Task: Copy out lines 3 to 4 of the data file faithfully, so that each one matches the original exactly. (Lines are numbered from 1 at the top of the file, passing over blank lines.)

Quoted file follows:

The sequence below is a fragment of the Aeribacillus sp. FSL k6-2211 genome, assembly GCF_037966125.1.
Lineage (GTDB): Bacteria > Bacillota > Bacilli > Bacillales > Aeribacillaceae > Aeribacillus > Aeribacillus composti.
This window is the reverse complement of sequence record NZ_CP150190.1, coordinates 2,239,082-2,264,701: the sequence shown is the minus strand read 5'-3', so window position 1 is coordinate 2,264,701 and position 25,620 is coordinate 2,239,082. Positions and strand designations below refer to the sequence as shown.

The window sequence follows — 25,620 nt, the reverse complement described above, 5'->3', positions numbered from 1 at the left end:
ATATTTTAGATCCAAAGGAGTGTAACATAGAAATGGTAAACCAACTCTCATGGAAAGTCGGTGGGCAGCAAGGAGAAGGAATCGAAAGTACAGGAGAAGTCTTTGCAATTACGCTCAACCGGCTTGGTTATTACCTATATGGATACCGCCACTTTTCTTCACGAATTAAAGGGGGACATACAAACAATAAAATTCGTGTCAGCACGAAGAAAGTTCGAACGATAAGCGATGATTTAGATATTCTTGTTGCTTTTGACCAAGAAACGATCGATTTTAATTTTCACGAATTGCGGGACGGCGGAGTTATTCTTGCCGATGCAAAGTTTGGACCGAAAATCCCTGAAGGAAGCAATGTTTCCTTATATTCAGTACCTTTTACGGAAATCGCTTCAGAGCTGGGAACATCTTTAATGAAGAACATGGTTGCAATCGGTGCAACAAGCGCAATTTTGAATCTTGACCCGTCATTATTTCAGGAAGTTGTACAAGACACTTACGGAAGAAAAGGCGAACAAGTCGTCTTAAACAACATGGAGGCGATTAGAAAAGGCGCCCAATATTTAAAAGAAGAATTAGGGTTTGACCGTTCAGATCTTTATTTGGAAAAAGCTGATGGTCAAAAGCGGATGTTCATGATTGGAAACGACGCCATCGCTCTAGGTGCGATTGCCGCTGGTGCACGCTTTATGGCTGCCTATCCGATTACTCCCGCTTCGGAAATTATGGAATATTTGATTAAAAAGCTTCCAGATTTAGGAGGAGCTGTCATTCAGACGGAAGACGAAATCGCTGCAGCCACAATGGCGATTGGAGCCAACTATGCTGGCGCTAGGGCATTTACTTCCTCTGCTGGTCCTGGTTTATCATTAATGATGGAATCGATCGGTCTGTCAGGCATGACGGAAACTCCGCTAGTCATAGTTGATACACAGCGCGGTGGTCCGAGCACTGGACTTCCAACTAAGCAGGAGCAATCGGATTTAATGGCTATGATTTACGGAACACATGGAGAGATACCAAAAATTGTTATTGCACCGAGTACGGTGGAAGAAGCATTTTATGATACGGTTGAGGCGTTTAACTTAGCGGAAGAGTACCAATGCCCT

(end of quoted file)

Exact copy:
This window is the reverse complement of sequence record NZ_CP150190.1, coordinates 2,239,082-2,264,701: the sequence shown is the minus strand read 5'-3', so window position 1 is coordinate 2,264,701 and position 25,620 is coordinate 2,239,082. Positions and strand designations below refer to the sequence as shown.

The window sequence follows — 25,620 nt, the reverse complement described above, 5'->3', positions numbered from 1 at the left end: